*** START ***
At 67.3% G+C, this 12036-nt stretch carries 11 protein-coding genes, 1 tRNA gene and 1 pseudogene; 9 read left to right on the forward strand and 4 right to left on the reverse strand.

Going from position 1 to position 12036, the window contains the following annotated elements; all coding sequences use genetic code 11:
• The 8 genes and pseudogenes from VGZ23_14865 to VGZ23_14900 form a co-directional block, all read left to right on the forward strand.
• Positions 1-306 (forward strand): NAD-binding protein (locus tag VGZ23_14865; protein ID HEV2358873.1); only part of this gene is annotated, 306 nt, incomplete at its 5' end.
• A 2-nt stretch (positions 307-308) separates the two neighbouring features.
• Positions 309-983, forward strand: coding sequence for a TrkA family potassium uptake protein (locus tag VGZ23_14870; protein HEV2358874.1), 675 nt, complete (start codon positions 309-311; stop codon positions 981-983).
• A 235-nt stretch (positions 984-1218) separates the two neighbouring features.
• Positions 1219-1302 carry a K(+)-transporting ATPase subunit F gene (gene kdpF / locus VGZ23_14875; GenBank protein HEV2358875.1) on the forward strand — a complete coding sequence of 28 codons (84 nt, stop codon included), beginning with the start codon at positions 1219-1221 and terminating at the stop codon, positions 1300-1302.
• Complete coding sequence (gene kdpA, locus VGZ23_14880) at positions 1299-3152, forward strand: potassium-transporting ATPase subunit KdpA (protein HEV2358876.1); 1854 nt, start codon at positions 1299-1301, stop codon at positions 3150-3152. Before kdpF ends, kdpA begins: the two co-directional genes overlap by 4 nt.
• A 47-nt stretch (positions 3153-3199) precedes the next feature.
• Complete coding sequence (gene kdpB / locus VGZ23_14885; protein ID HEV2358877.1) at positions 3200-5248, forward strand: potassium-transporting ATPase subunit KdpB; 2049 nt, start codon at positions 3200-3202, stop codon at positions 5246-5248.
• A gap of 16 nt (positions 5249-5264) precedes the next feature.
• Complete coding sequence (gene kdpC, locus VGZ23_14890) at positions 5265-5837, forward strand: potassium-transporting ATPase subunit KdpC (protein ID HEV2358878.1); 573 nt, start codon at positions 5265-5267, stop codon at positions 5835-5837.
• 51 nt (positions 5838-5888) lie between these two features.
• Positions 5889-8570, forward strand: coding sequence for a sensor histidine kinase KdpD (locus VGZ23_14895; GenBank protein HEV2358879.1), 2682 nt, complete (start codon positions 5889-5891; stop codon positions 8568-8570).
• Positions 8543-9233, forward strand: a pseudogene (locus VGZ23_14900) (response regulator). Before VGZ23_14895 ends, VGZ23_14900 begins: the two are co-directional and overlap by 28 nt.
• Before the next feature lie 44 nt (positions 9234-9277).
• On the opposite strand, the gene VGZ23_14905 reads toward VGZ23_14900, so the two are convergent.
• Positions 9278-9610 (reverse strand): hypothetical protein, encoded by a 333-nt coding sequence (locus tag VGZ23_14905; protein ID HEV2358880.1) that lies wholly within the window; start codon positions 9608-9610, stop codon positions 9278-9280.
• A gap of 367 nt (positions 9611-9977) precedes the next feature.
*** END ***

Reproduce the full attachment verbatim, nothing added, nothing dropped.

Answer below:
At 67.3% G+C, this 12036-nt stretch carries 11 protein-coding genes, 1 tRNA gene and 1 pseudogene; 9 read left to right on the forward strand and 4 right to left on the reverse strand.

Going from position 1 to position 12036, the window contains the following annotated elements; all coding sequences use genetic code 11:
• The 8 genes and pseudogenes from VGZ23_14865 to VGZ23_14900 form a co-directional block, all read left to right on the forward strand.
• Positions 1-306 (forward strand): NAD-binding protein (locus tag VGZ23_14865; protein ID HEV2358873.1); only part of this gene is annotated, 306 nt, incomplete at its 5' end.
• A 2-nt stretch (positions 307-308) separates the two neighbouring features.
• Positions 309-983, forward strand: coding sequence for a TrkA family potassium uptake protein (locus tag VGZ23_14870; protein HEV2358874.1), 675 nt, complete (start codon positions 309-311; stop codon positions 981-983).
• A 235-nt stretch (positions 984-1218) separates the two neighbouring features.
• Positions 1219-1302 carry a K(+)-transporting ATPase subunit F gene (gene kdpF / locus VGZ23_14875; GenBank protein HEV2358875.1) on the forward strand — a complete coding sequence of 28 codons (84 nt, stop codon included), beginning with the start codon at positions 1219-1221 and terminating at the stop codon, positions 1300-1302.
• Complete coding sequence (gene kdpA, locus VGZ23_14880) at positions 1299-3152, forward strand: potassium-transporting ATPase subunit KdpA (protein HEV2358876.1); 1854 nt, start codon at positions 1299-1301, stop codon at positions 3150-3152. Before kdpF ends, kdpA begins: the two co-directional genes overlap by 4 nt.
• A 47-nt stretch (positions 3153-3199) precedes the next feature.
• Complete coding sequence (gene kdpB / locus VGZ23_14885; protein ID HEV2358877.1) at positions 3200-5248, forward strand: potassium-transporting ATPase subunit KdpB; 2049 nt, start codon at positions 3200-3202, stop codon at positions 5246-5248.
• A gap of 16 nt (positions 5249-5264) precedes the next feature.
• Complete coding sequence (gene kdpC, locus VGZ23_14890) at positions 5265-5837, forward strand: potassium-transporting ATPase subunit KdpC (protein ID HEV2358878.1); 573 nt, start codon at positions 5265-5267, stop codon at positions 5835-5837.
• 51 nt (positions 5838-5888) lie between these two features.
• Positions 5889-8570, forward strand: coding sequence for a sensor histidine kinase KdpD (locus VGZ23_14895; GenBank protein HEV2358879.1), 2682 nt, complete (start codon positions 5889-5891; stop codon positions 8568-8570).
• Positions 8543-9233, forward strand: a pseudogene (locus VGZ23_14900) (response regulator). Before VGZ23_14895 ends, VGZ23_14900 begins: the two are co-directional and overlap by 28 nt.
• Before the next feature lie 44 nt (positions 9234-9277).
• On the opposite strand, the gene VGZ23_14905 reads toward VGZ23_14900, so the two are convergent.
• Positions 9278-9610 (reverse strand): hypothetical protein, encoded by a 333-nt coding sequence (locus tag VGZ23_14905; protein ID HEV2358880.1) that lies wholly within the window; start codon positions 9608-9610, stop codon positions 9278-9280.
• A gap of 367 nt (positions 9611-9977) precedes the next feature.